For the Crusades role play I play the monk leading a village of peasants on a journey to the Holy Land. It begins with me dramatically unrolling a scroll and reading it in my best (worst) British monk voice. I have an Applause sign that I hold up at dramatic moments (unannounced of course) which the kids absolutely eat up. We set up the rules for our adventure (no talking, St. Benedict wouldn't approve!) and we head out. We travel the school with me leading them around in circles (bad maps after all) until we arrive in Jerusalem where... nothing happens. We were too late! The battle already occurred. We return to Europe and each students reads an individual fate letter that determines their ultimate fate. 

Both activities are exhausting for me - much like I imagine it is for character actors at Disneyland. Staying in character all day long isn't easy. The engagement and learning though are well worth it. Allowing students to play a role engages them in deep, meaningful ways that build historical empathy and understanding at a tremendous rate. 

Designing such a lesson isn't easy either but here's a few tips that may help.

3 Tips for Successful Role Play

1) Make it Real
Disney character actors look the part from beginning to end. The costumes, obviously, are key but they learn the mannerisms of their character as well. For the princesses that means even mimicking their voice. Using costumes and voice in your simulation can add a layer of realism that really sets it apart. For the ConCon sim I dress as George Washington, complete with an over-the-top colonial wig. For the Crusades I dress as a monk. When I greet students at the door dressed that way they are already in. Speaking in an over the top accent only makes them feel even more like they can be someone else as well.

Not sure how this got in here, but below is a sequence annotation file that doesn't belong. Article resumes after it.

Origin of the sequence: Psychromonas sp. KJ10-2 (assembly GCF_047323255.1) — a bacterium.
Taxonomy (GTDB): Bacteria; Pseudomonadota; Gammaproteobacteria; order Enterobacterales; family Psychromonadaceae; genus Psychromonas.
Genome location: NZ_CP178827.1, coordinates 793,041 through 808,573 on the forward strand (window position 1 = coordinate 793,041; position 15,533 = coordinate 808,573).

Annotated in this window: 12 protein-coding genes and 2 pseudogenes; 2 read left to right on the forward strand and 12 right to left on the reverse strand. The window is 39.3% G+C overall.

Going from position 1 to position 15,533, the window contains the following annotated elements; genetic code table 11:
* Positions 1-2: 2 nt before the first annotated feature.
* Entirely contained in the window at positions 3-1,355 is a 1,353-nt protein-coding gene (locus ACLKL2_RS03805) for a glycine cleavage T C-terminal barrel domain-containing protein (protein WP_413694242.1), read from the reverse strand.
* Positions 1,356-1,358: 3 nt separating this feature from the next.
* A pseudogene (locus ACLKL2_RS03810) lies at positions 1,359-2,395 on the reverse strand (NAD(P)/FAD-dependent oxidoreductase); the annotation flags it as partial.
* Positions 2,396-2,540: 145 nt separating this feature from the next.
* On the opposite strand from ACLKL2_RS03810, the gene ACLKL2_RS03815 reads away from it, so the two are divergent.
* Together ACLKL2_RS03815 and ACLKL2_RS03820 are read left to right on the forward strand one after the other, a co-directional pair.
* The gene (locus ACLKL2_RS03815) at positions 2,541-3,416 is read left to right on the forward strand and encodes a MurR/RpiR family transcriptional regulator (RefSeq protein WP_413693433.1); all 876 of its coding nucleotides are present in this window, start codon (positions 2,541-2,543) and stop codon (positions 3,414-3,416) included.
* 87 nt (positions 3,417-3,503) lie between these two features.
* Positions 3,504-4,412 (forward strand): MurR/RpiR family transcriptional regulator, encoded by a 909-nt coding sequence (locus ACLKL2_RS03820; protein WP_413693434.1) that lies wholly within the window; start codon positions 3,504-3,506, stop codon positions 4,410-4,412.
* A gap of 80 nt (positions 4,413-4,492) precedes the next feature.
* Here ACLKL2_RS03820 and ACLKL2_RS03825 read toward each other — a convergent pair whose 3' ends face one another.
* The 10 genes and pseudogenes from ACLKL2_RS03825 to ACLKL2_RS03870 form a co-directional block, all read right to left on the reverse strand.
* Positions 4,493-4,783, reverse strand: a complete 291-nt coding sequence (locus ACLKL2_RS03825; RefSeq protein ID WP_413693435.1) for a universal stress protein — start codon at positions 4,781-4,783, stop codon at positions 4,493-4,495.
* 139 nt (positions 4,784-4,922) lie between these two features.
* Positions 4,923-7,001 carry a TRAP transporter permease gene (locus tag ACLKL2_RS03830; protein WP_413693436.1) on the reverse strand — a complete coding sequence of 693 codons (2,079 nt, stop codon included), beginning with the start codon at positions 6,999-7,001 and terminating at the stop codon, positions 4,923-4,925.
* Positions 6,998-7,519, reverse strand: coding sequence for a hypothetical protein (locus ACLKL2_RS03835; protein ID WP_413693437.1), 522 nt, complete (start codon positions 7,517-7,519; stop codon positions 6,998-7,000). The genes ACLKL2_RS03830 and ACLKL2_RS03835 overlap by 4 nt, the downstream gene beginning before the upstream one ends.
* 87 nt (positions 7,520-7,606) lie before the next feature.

Rearranging your room (or leaving it like with the Crusade sim) can also help add to the realism. For the ConCon I make small adjustments like arranging the desks into small groups based around the state delegations. I also cover the windows add put up a sign that says "Do not disturb, Constitutional Convention in progress." Adding music or murmuring voices as audio backing is also an easy and cheap way to make the room feel different. Those little touches that students experience before the lesson even begins go a long way.

2) Make it Fun
Fun doesn't have to mean a game but fun has to be present for a good role play. Debate can be fun. Reading extremely over-the-top situations that happen to your character can be fun. Having to bow to your fellow classmates to show your etiquette can definitely be fun. Find the fun in your story. It's always there, we just have to look and make sure it fits.

3) Make it Meaningful
Debriefing your role play is a necessity. I love how TCI debriefs with a 2-column chart. In the left side they list the various aspects of the simulation and on the right students write how those aspects represent events or ideas from history. With the Crusades role play, for example, one thing we write is "Walked all over school." In the represents column students would write "the very long journey to Jerusalem." Having students make these connections is vital in turning these experiences from simple fun games into true learning opportunities. It also helps these ideas stick in a way they simply don't in a traditional lesson.

I will have kids referencing back to these lessons all year long. They will remember them when we do our end of the year class evaluations. Role Play is simply powerful and joyful and we should try to find as many ways as possible to fit them into our curriculum.